> I have a drip irrigation system to water my roses, each
> rose has two 4 litre/hour drippers. At the moment I am
> leaving the system running for an hour in the late evening
> each day. The ground seems damp enough and the roses
> are flourishing but it seems a lot of water for each rose.
> Can anyone give me an idea how much water a four year
> old [or older], bush rose, would need?
> I live in Sydney [Aust.] and we are in the middle of a
> severe drought so any possible savings without
> compromising the plants is in the general interest of
> the community.
Last year I didn't use my drip irrigation at all: here in North
Florida it either doesn't rain for months or it rains to the point
of flooding. Anyone growing any crop apart from pine trees
for lumber pretty much has to have some sort of irrigation on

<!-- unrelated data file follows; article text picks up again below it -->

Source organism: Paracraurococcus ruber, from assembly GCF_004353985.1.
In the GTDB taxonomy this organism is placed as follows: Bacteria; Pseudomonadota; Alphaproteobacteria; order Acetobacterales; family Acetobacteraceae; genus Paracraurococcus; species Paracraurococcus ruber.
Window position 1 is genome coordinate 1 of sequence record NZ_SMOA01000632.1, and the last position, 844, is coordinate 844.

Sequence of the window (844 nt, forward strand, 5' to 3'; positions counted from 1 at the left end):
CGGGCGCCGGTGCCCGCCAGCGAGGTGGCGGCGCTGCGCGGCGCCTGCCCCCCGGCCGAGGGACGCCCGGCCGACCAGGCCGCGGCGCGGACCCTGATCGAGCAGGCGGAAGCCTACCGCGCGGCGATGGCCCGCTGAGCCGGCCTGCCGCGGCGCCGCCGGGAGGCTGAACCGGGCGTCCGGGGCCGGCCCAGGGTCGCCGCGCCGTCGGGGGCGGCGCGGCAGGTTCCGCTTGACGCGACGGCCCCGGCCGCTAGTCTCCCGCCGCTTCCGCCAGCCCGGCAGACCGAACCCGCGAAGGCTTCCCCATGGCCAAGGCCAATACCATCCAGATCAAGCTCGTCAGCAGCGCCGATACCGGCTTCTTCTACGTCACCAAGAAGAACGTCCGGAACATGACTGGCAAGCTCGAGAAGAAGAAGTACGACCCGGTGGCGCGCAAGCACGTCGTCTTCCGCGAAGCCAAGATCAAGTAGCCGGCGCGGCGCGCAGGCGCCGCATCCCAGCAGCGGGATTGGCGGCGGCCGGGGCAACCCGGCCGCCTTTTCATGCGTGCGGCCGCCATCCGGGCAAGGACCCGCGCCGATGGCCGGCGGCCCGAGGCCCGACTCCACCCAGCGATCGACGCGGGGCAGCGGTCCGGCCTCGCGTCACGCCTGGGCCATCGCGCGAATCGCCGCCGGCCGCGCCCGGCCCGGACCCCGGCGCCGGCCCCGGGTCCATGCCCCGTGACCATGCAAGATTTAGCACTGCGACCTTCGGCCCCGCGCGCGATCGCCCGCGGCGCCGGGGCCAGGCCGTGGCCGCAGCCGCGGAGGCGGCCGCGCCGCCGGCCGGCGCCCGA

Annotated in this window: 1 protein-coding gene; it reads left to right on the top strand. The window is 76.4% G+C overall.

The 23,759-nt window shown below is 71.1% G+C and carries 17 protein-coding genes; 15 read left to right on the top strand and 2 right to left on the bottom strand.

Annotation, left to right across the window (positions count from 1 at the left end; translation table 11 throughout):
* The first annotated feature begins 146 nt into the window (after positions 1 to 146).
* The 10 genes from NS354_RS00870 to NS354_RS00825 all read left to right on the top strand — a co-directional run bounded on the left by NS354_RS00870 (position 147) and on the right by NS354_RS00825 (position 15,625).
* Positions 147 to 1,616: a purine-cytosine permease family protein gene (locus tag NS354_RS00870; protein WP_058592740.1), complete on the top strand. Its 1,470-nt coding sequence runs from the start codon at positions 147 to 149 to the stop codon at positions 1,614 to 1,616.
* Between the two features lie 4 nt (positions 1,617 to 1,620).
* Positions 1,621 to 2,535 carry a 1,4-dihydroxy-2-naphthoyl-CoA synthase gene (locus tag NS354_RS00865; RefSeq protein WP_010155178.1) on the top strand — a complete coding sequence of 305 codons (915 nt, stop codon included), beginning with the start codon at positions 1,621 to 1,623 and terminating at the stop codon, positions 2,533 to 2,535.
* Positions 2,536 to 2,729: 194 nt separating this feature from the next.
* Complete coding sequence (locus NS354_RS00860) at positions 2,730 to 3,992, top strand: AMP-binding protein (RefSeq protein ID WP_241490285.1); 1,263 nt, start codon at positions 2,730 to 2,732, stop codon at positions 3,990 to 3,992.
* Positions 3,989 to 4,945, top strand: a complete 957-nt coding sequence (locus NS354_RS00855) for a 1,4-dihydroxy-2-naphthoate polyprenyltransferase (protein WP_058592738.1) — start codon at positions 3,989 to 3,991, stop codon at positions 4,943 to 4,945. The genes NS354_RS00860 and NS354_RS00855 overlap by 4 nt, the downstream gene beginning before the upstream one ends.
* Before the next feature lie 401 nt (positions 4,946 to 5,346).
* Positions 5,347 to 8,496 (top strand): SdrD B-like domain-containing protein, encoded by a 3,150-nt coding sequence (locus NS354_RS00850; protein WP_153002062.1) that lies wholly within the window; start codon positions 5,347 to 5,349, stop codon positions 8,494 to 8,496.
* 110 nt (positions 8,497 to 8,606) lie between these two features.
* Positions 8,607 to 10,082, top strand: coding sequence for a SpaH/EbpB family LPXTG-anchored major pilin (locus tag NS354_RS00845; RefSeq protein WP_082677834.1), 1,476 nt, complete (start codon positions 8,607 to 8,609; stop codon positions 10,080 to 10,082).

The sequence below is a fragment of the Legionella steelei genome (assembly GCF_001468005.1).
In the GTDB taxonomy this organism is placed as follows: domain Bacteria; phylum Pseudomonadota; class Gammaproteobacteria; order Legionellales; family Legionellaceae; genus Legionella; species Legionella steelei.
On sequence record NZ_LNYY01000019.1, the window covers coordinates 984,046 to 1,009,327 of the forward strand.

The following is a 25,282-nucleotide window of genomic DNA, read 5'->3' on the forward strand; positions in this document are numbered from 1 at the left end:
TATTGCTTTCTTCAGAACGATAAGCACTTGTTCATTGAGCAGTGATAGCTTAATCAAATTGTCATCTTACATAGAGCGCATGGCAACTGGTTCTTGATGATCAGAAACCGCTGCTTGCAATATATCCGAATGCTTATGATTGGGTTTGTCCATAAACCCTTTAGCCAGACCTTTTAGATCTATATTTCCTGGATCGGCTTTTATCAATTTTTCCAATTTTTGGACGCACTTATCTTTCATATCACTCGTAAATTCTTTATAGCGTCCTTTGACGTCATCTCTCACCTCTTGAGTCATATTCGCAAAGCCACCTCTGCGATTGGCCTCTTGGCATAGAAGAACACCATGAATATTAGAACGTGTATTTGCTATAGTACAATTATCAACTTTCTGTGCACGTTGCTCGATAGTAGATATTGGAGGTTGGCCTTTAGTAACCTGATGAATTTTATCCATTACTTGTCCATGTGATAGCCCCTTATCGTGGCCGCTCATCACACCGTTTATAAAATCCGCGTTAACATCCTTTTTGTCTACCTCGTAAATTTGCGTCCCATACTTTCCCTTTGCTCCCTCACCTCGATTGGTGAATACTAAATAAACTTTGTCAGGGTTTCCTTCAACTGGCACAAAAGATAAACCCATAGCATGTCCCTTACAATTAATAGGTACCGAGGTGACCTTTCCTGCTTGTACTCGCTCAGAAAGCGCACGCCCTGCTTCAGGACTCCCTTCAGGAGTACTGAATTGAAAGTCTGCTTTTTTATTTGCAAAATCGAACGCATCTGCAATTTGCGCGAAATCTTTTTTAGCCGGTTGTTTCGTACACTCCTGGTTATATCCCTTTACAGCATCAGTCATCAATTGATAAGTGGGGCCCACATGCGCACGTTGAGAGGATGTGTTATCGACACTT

standby: either it'll barely be used, or it'll be essential to
keeping the plants able to produce any crop at all.
I found a couple years ago that during a drought, an hour with
one 4 liter/hour dripper daily was about right for my (slightly
younger and smaller than yours, then) bushes, but my soil holds
moisture well even though it's largely sand (the rest is clay,
with pure clay underneath for quite a depth above limestone).
My guess: you're giving them about what they like, but they'd
get by on less: roses are greedy for water and so long as the
drainage is good they'll take whatever you give them. I'd try
cutting back a little (maybe 45 minutes a day instead) for a
week or so, and seeing how they fare.
Again, this was a couple years ago in Florida, where the air
is rarely dry, and when even during droughts a foggy morning
is likely. I didn't have mulch either.
Mark. Gooley, from north peninsular Florida (frost this morning,
frost forecast for tomorrow morning)